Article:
We constructed a GLMM (normal error and identity link) as implemented in the “lmer” procedure of the R package “lme4”41 to investigate which variables contributed to explaining the biomass of noctuids in the nestling diet. We included as categorical explanatory variables: ‘year’ (because 2012 and 2013 differed in caterpillar availability, see Results) and ‘species’ (blue tit vs. great tit). As continuous explanatory variables we used noctuid availability (the mean biomass of noctuids per survey in that forest on the date of filming), and filming hour. Forest identity was included as a random factor. Here and hereafter, we included the interaction terms between categorical variables, and between each categorical variable and each continuous explanatory variable. We used the best subset procedure and second-order AIC corrected for small sample sizes (AICc) to identify the set of models best explaining the biomass of noctuids in the nestling diet, as implemented in “dredge” and “model.avg” procedures of the R package “MuMIn”42. To evaluate the relative explanatory power of competing best models, we calculated Akaike weights (ωi). Here we present those model subsets whose weights sum ≥0.95. In order to estimate the relative importance of the variables included in the best models, we calculated the sum of Akaike weights of the models where these variables were included43. We repeated the same schema to evaluate the factors contributing to the biomass of tortricids in the nestling diet, but including tortricid availability as a continuous explanatory variable instead of noctuid availability.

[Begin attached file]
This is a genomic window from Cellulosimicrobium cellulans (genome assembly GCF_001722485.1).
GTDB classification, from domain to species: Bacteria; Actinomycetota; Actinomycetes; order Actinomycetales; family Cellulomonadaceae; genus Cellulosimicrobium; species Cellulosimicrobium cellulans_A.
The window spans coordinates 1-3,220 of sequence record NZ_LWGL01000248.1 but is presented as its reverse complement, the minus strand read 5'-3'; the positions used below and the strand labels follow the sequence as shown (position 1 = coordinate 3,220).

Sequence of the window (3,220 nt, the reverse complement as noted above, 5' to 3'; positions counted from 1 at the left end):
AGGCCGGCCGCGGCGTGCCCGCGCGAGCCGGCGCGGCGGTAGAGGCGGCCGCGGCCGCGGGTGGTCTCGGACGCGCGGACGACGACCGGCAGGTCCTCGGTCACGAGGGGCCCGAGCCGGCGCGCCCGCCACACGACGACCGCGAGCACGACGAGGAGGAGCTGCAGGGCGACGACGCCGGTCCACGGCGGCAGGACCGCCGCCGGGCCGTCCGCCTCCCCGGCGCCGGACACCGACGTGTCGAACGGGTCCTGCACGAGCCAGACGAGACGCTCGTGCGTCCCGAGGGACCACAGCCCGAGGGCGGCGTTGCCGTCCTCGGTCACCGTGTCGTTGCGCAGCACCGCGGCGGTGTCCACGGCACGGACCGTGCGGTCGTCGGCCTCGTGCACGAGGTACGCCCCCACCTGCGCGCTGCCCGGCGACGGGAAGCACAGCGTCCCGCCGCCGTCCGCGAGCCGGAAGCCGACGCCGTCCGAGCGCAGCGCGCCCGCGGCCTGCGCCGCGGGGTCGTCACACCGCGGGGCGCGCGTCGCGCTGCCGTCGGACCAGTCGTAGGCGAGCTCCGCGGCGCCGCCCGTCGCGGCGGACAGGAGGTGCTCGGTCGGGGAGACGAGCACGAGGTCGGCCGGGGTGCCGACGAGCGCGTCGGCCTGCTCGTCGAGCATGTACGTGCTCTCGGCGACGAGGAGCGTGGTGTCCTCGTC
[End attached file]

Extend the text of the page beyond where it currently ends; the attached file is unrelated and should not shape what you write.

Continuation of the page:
To examine the role of different factors on HA we constructed a GLMM with the following categorical explanatory variables: year, species and ‘female age’ (yearling vs. adult; because female age could influence HA25). As continuous explanatory variables we included ‘hatching date’, ‘female mass’ (because smaller females could not effectively cover the whole clutch19,44) and both noctuid and tortricid availabilities. Forest and female identities were included as random factors.
To examine the role of different factors in RWD, we constructed a GLMM with year and species as categorical explanatory variables. As continuous explanatory variables we included HA and both noctuid and tortricid biomasses in the diet. Forest identity was again included as a random factor.
We evaluated the factors contributing to ‘mean nestling weight’ with a GLMM with year and species as categorical variables and HA, RWD and both noctuid and tortricid biomasses in the diet as continuous predictors. Forest identity was included as a random factor.
To analyze the factors influencing the fledging rate we assessed a GLMM with a binomial distribution and logit-link function as implemented in the “glmer” procedure of the R package “lme4”41. We included year and species as categorical variables and HA and RWD as continuous variables. Forest identity was included as a random factor.